Responding to the New, Frightening and Rapidly Changing Normal

Written by: Fiona Gruber
Ping. Another email, another announcement; the cancellation of an exhibition, the closure of a gallery, a musical, a festival, the next six productions of a major state theatre company, the postponement of an international biennale, the cancellation of a major tour. We are in lockdown.
The Coronavirus pandemic has hit everybody hard, but as a group, those in the arts have had it particularly tough. They’re at the sharp end of the gig economy, with intermittent income, casual contracts, few savings.
As a freelance arts journalist, that’s my livelihood seriously undermined too. I can’t write or broadcast about an arts scene that has disappeared in a puff of smoke.
But I can at least write about the repercussions and get paid for it.
That’s not an option for most performers or artists, but you can be sure that, in a few months when – we fervently hope– this is all over, there will be a flood of works that address the most momentous event to overtake the human race (at least in the developed world) since World War II.
Lots of artists and performers are struggling but many of them are also finding ways to keep working, if not always earning.
Reciting poetry on social media, posting and selling artwork on line, singing or playing from balconies or writing blogs about the experience keeps the spirit alive. Arts bodies, such as the Australia Council as are working out relief packages, communities are rallying. There’s a lot of hardship but also hope.
And then there’s Zoom. A few weeks ago the online meeting technology wasn’t part of most people’s app armoury but now it’s seemingly indispensible as a conference and teaching tool.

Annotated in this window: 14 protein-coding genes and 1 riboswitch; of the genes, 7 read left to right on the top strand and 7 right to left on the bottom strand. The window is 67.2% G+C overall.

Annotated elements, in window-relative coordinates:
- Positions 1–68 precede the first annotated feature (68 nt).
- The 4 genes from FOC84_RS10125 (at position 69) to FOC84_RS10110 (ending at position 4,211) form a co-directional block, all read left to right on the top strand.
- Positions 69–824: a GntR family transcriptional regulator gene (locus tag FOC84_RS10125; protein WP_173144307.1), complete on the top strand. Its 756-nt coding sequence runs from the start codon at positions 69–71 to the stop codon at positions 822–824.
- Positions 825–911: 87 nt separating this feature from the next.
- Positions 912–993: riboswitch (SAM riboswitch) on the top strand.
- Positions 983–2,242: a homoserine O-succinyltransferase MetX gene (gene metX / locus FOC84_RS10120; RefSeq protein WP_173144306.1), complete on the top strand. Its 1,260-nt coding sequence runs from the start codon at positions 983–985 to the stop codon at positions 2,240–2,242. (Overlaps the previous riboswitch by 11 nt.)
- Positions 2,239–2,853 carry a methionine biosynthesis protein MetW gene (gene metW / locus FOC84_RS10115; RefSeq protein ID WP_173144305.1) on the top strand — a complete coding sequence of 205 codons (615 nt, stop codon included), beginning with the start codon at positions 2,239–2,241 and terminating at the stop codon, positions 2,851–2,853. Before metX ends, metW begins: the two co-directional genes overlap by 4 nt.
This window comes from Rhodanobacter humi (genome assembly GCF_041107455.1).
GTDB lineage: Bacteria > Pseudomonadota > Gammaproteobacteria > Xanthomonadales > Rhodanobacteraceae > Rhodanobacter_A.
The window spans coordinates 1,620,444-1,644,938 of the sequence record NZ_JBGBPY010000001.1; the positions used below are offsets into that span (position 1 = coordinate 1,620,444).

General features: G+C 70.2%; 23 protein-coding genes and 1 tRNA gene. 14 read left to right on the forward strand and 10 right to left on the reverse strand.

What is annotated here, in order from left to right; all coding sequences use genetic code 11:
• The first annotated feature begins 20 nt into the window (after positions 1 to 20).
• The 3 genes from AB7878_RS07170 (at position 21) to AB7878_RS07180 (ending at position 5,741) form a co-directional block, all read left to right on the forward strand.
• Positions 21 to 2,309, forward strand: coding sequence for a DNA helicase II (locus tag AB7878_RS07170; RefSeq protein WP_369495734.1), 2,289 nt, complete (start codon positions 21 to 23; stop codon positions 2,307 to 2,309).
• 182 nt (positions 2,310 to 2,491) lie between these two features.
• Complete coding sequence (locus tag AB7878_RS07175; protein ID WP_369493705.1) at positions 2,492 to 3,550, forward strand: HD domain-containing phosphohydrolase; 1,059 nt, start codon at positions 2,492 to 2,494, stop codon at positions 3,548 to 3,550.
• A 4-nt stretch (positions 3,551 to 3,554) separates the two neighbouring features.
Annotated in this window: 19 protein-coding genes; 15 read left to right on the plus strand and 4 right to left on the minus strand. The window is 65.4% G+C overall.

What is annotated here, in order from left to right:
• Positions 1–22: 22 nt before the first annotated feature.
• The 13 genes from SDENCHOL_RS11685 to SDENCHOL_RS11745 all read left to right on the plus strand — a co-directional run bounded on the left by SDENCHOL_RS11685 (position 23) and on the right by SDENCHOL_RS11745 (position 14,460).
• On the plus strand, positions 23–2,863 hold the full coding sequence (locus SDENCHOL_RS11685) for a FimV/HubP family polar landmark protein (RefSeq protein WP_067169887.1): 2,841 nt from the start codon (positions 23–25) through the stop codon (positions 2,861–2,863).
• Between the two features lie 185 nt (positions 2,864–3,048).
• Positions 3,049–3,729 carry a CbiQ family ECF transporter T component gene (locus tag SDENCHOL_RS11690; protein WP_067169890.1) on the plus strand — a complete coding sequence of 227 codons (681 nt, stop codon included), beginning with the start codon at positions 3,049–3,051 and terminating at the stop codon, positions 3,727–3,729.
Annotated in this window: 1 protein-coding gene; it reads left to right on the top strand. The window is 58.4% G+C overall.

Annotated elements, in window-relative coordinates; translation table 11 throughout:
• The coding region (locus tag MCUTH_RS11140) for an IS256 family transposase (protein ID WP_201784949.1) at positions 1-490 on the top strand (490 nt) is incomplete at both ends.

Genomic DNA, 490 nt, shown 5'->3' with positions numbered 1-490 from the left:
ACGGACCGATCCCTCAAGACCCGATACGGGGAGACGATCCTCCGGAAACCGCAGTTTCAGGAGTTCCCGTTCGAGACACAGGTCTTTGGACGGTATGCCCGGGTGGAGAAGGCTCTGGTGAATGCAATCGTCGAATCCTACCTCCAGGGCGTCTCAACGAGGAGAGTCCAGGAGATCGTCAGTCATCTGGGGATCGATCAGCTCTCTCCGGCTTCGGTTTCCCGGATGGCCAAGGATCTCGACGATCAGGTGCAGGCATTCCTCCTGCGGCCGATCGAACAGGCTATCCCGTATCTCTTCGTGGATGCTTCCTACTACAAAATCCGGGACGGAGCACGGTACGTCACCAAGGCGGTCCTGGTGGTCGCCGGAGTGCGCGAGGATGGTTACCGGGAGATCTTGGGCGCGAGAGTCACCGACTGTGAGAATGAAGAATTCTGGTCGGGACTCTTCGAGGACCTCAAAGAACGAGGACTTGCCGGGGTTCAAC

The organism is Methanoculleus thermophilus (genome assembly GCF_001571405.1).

I checked in on tap dancer, choreographer and teacher Jane Guy. Her company, Glamour Puss Studios in St Kilda has continued its classes on Zoom. She anticipated a severe downturn in business but instead, she says, removing the need for physical attendance has caused an upturn.
‘We have ex-students re-joining from around the state and even from London’, she says. ‘Everyone has emailed saying it’s so good to keep the connection going, to stay part of a group when everything else has changed. They just need something in life that’s normal.’
Other friends, like artist James Geurts, are interested in responding to the cataclysm. It’s an opportunity to think about fundamentals as a creative person and address the role of art, he says; ‘artists have always responded strongly to major change. It forces new perspectives, new ways of looking at the world and our relationship to it’.
He also says that those in the arts are probably better mentally prepared for the current crisis.
‘We’re the lowest paid and most resourceful group around, we’ll just have to find other ways of making and sharing work,’ he says. ‘For me it’s about getting back to my roots; my practice is built on public intervention and I can still make public interventions in the neighbourhood.’
James works across sculpture, fieldwork, drawing and photography and has public art commissions in various stages of planning or execution. Major exhibitions have been postponed or cancelled and a six-month Australia Council ACME Residency that was supposed to start in London in April is pushed back until April 2021.
He’s philosophical about his new, rather bleak normal. ‘I’m just rolling with it in the studio and making work for the future. Now’s a time to be inventive and work with what we have.’
Things are moving so fast that in a few weeks’ time this article might seem crazily optimistic. But for now, the spirit is strong. Stay safe, everyone.
Fiona Gruber is a writer, producer and broadcaster on the arts; publications include the Guardian and the Times Literary Supplement, and she makes radio documentaries for ABC RN’s Arts and life style programs.